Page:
Scientists demonstrate magnets that can control the color of a liquid
Chicago (IL) - An iron oxide water-based solution has been discovered which changes color under varying magnetic field strengths. The solution works at extremely small scales and would be suitable for displays as well as new applications.
To produce various colors a magnetic field must be created. A non-existent field yields the traditional brownish rust color. As the field gets stronger the colors move from brownish to red to orange to green to cyan and finally to blue. There are varying degrees of color in between. The colors hit the red, green and blue bands used in traditional color displays (like LCDs).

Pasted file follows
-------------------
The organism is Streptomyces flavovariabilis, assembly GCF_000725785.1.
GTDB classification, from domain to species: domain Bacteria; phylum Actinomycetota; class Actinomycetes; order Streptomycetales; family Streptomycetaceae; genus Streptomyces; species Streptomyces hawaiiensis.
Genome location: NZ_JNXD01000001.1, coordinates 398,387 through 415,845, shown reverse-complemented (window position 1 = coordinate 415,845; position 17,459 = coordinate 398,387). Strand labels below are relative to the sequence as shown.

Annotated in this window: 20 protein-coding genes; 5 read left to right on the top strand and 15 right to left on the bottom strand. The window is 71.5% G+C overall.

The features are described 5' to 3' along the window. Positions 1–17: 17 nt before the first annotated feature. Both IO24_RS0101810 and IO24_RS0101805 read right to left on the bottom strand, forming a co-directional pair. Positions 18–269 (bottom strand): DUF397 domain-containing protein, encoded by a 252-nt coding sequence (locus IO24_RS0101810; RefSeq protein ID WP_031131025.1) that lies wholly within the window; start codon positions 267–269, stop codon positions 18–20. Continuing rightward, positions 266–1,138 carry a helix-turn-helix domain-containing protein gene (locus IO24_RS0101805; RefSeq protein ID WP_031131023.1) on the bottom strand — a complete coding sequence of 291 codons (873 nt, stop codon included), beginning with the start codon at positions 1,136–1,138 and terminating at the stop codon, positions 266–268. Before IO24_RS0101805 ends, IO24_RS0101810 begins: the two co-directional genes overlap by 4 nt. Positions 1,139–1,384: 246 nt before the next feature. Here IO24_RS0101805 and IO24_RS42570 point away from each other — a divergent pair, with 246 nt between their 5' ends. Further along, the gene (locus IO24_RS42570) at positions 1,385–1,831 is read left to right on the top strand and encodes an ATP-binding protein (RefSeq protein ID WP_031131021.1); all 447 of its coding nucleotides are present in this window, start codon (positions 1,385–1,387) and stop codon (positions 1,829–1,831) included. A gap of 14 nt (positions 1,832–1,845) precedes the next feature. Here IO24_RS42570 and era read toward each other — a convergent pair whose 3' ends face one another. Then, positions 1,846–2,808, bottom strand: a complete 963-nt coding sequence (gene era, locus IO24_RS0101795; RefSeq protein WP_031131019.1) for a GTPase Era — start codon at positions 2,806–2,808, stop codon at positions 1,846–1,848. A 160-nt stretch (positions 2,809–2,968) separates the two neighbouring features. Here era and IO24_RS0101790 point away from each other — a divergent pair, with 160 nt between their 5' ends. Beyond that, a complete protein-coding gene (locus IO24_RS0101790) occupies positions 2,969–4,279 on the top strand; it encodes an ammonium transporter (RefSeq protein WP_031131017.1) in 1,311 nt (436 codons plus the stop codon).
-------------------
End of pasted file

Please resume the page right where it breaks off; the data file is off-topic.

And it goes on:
The big advantage here is that the system uses light reflected back to the user by the iron oxide solution. The more light there is the brighter the image appears. This makes the application suitable for outdoor displays as well as indoor.
Researchers have been working on technologies which would allow bright, low-power displays on flexible mediums for several years. This new solution can be deposited as a colloidal solution, added to any flexible substrate capable of also holding the required RGB pixel circuitry. Since the iron oxide solution does not require a backlight for it to show color, it does not have to be transparent. This makes the possible range of substrate materials much broader. Another possible proposed solution is the idea of erasable/rewritable paper.
The iron oxide nanoparticles used in the colloidal solution are superparamagnetic. This means they turn magnetic only in the presence of an external magnetic field. This trait would enable the solution to work for displays of various kinds, only requiring power when a pixel is displayed. This makes it similar to OLED technology, except that this solution reflects light when powered rather than generating it.